The final-gen vans got the modern 3.5 and 3.9. Too bad they had to get so much uglier in those final years… on paper the combo almost sounds appealing, until you see them.
I think the 2.3 Quad 4 was export only, they sold these with a manual transmission in Europe, it was the Pontiac Trans Sport body but badged as a Chevrolet from what I recall, never seen a 2.3 one in the US.
I have a lot of photos of the Chevrolet Trans Sport in Europe that I can share if anyone wants to see them, although I would not count on anyone wanting that.
Bring ’em on! Kind of like the Chrysler Grand Voyager I shot in Sweden earlier this year…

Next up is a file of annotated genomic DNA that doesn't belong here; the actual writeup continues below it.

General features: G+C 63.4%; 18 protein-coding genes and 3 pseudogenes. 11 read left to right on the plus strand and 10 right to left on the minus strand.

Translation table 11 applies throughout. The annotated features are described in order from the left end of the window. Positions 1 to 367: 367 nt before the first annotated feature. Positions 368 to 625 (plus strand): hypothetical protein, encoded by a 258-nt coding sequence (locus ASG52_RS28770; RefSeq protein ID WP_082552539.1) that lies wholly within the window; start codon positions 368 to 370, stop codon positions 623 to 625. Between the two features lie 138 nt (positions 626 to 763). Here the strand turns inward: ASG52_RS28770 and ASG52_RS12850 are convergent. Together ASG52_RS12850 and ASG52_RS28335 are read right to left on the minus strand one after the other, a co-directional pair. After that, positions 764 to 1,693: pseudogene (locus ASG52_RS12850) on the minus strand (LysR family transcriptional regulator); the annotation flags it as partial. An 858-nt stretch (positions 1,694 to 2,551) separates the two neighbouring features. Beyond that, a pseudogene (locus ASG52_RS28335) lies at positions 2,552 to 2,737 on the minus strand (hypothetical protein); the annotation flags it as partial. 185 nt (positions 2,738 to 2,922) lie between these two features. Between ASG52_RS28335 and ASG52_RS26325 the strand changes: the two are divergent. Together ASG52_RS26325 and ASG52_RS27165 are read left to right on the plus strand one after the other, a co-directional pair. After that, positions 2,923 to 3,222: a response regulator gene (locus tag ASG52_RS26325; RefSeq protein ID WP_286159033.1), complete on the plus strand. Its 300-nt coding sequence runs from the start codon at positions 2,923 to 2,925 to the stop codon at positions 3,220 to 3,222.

A friend of mine went through a divorce from hell, his wife decided he didn’t make enough money to alow her to quit working, and in a true bit of evil symbolism, talked him into getting a vasectomy and then telling him they were through about an hour after he got his stitches out. He was totally broke to the point he had to turn in his POS Mitsubishi Colt or whatever it was, and he lived at home with his mom for a while, until he saved enough money to get an apartment. When he was living at home, he drove mom’s car, but when he moved out, he had a choice to make, either take the local busses to work and back (Add about 2 hours to your 15 minute commute time if you did), or take his older brother’s Trans Sport. Shit, anything that had wheels and a motor was better than riding the bus, so he took the Trans Sport, a gold one, fully loaded. It was an ok vehicle for the 18 months or so he had it, but the huge dash always reflected off the windshield, and if you put anything on the dash, it would always go to the passenger side corner, requiring a stop to get out or move over to the other side, so you could get hold of it. The gold paint aged very badly once he had it, as he had no garage to get it out of the sun, so by the time the tranny puked, it had faded badly and the paint on the cladding was flaking. The ex-wife’s plans of a life of leisure didn’t work out the way she planned at all. The guy she had picked as hubby #2 decided he wanted nothing to do with her, so she ended up, for a while, until the cops broke the door down one morning to bust him, some sort of biker drug dealer loser, then a string of pinheads she worked with, one after another. None of them have stayed too long. She’s still working and still has about 7 years to go before she can retire. My friend ended up marrying the first woman he dated after he was divorced, and they’ve been married about 22 years now.